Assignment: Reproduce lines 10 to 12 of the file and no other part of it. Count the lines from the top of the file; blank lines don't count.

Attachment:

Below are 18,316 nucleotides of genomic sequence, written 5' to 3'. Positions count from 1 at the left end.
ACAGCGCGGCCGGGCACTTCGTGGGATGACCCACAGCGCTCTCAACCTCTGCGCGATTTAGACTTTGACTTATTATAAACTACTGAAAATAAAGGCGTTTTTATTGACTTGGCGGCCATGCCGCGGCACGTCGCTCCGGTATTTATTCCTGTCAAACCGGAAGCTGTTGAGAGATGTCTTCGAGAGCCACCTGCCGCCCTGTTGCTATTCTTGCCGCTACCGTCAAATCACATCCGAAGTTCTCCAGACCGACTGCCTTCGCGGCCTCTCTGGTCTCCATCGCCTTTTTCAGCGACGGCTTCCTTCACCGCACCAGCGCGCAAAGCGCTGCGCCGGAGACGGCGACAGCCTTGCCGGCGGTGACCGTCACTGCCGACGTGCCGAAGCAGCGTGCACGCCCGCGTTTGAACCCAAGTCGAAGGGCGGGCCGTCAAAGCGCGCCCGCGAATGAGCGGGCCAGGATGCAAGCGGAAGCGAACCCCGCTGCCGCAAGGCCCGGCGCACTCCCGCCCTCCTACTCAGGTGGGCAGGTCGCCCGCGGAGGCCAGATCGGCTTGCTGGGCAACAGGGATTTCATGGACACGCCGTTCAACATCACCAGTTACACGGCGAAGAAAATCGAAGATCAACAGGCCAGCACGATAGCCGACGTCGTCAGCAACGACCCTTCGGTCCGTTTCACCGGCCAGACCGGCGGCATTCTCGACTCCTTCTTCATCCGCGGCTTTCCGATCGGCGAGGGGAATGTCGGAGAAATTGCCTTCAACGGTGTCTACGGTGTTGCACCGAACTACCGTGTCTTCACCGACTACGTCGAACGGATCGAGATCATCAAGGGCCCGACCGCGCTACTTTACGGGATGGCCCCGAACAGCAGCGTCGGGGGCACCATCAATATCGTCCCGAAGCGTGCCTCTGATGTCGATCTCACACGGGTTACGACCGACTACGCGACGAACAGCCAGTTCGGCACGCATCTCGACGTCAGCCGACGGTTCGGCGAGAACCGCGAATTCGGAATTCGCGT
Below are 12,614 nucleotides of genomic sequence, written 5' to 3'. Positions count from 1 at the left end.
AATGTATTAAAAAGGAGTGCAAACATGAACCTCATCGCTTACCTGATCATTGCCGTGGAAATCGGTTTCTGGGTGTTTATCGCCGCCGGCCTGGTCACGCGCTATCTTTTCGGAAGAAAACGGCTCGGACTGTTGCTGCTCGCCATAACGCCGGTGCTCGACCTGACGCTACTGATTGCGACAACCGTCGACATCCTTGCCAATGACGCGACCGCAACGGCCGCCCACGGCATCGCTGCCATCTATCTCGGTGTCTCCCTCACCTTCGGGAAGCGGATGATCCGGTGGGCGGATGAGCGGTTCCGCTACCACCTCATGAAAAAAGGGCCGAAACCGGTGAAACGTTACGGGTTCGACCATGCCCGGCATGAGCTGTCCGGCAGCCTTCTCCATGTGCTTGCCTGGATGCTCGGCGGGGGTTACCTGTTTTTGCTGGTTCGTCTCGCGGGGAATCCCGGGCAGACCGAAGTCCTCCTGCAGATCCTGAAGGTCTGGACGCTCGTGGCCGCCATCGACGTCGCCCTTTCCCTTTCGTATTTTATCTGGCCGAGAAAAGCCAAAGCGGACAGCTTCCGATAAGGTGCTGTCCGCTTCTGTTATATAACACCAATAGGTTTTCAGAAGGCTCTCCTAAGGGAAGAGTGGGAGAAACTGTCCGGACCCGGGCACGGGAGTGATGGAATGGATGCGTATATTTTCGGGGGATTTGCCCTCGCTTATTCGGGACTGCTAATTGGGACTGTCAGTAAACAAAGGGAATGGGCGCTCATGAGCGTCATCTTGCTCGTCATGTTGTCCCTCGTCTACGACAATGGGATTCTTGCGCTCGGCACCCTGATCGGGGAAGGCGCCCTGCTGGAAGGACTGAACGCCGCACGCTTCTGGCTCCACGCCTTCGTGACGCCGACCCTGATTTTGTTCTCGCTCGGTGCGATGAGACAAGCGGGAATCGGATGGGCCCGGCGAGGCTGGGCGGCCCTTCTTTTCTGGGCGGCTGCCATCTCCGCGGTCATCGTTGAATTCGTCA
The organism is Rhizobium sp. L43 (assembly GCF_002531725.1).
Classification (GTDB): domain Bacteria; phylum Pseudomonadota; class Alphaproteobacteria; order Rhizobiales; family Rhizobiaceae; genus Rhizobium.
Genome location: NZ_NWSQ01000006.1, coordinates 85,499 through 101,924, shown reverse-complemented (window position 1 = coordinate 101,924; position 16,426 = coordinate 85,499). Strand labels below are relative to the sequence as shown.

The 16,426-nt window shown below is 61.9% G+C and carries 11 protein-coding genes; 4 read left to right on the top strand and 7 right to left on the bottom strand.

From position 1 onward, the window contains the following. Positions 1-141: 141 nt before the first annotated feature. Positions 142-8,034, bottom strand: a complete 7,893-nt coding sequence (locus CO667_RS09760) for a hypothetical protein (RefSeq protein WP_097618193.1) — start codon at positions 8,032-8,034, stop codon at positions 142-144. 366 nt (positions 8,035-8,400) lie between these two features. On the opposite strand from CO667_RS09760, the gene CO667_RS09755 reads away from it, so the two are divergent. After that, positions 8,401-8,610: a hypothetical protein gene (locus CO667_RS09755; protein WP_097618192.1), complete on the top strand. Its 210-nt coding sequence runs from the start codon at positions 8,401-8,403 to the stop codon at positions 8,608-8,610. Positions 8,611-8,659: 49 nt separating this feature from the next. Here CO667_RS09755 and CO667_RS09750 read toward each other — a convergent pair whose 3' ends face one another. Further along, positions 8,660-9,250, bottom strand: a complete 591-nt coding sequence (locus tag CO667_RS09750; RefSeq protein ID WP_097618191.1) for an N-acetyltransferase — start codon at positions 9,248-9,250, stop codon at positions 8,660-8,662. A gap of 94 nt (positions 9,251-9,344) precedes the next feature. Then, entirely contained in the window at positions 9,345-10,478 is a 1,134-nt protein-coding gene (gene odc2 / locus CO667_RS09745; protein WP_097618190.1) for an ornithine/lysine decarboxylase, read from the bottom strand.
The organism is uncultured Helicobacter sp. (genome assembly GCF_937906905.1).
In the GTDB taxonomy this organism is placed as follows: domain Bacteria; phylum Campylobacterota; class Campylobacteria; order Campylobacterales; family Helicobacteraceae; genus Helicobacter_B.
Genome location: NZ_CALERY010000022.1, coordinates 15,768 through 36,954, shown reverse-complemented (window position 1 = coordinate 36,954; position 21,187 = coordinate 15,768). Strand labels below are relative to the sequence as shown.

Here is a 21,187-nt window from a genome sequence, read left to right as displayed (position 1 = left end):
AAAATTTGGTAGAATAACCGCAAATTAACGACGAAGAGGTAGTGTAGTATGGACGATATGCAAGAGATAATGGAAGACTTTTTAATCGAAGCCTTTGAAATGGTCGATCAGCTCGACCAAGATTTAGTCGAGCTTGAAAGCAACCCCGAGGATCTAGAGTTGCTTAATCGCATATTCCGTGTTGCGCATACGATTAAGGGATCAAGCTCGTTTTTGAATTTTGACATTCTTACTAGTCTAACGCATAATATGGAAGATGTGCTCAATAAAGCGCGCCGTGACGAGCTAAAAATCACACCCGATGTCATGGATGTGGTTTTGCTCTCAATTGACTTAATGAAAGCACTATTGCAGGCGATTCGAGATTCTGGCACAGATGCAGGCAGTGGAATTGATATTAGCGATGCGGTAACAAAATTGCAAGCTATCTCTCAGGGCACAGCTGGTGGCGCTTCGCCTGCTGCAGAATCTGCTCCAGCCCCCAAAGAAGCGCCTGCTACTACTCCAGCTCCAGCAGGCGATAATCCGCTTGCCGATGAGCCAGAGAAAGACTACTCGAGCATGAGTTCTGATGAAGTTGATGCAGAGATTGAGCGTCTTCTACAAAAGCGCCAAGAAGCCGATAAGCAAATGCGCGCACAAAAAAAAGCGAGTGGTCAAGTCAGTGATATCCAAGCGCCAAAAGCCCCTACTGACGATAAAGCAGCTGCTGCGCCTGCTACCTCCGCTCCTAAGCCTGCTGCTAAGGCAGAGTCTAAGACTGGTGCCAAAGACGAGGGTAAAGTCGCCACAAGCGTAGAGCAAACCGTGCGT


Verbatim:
The organism is uncultured Helicobacter sp. (genome assembly GCF_937906905.1).
In the GTDB taxonomy this organism is placed as follows: domain Bacteria; phylum Campylobacterota; class Campylobacteria; order Campylobacterales; family Helicobacteraceae; genus Helicobacter_B.
Genome location: NZ_CALERY010000022.1, coordinates 15,768 through 36,954, shown reverse-complemented (window position 1 = coordinate 36,954; position 21,187 = coordinate 15,768). Strand labels below are relative to the sequence as shown.